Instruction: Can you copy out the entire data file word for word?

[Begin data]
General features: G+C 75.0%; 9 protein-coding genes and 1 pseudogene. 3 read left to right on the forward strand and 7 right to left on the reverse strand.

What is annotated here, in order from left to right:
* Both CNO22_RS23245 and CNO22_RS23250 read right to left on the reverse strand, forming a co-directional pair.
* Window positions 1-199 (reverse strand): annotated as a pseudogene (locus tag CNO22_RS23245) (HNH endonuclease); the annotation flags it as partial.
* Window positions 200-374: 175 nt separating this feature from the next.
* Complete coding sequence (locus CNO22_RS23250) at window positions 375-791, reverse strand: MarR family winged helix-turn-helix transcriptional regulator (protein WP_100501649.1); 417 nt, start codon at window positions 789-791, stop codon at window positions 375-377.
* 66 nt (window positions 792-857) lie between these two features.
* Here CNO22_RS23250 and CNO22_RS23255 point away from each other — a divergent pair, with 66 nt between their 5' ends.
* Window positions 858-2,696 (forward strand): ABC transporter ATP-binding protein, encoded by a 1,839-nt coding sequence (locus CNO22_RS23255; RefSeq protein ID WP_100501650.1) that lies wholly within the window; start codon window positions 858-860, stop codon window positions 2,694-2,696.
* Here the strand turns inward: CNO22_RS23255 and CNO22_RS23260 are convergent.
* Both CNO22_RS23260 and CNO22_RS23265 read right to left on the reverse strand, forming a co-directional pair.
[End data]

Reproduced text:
General features: G+C 75.0%; 9 protein-coding genes and 1 pseudogene. 3 read left to right on the forward strand and 7 right to left on the reverse strand.

What is annotated here, in order from left to right:
* Both CNO22_RS23245 and CNO22_RS23250 read right to left on the reverse strand, forming a co-directional pair.
* Window positions 1-199 (reverse strand): annotated as a pseudogene (locus tag CNO22_RS23245) (HNH endonuclease); the annotation flags it as partial.
* Window positions 200-374: 175 nt separating this feature from the next.
* Complete coding sequence (locus CNO22_RS23250) at window positions 375-791, reverse strand: MarR family winged helix-turn-helix transcriptional regulator (protein WP_100501649.1); 417 nt, start codon at window positions 789-791, stop codon at window positions 375-377.
* 66 nt (window positions 792-857) lie between these two features.
* Here CNO22_RS23250 and CNO22_RS23255 point away from each other — a divergent pair, with 66 nt between their 5' ends.
* Window positions 858-2,696 (forward strand): ABC transporter ATP-binding protein, encoded by a 1,839-nt coding sequence (locus CNO22_RS23255; RefSeq protein ID WP_100501650.1) that lies wholly within the window; start codon window positions 858-860, stop codon window positions 2,694-2,696.
* Here the strand turns inward: CNO22_RS23255 and CNO22_RS23260 are convergent.
* Both CNO22_RS23260 and CNO22_RS23265 read right to left on the reverse strand, forming a co-directional pair.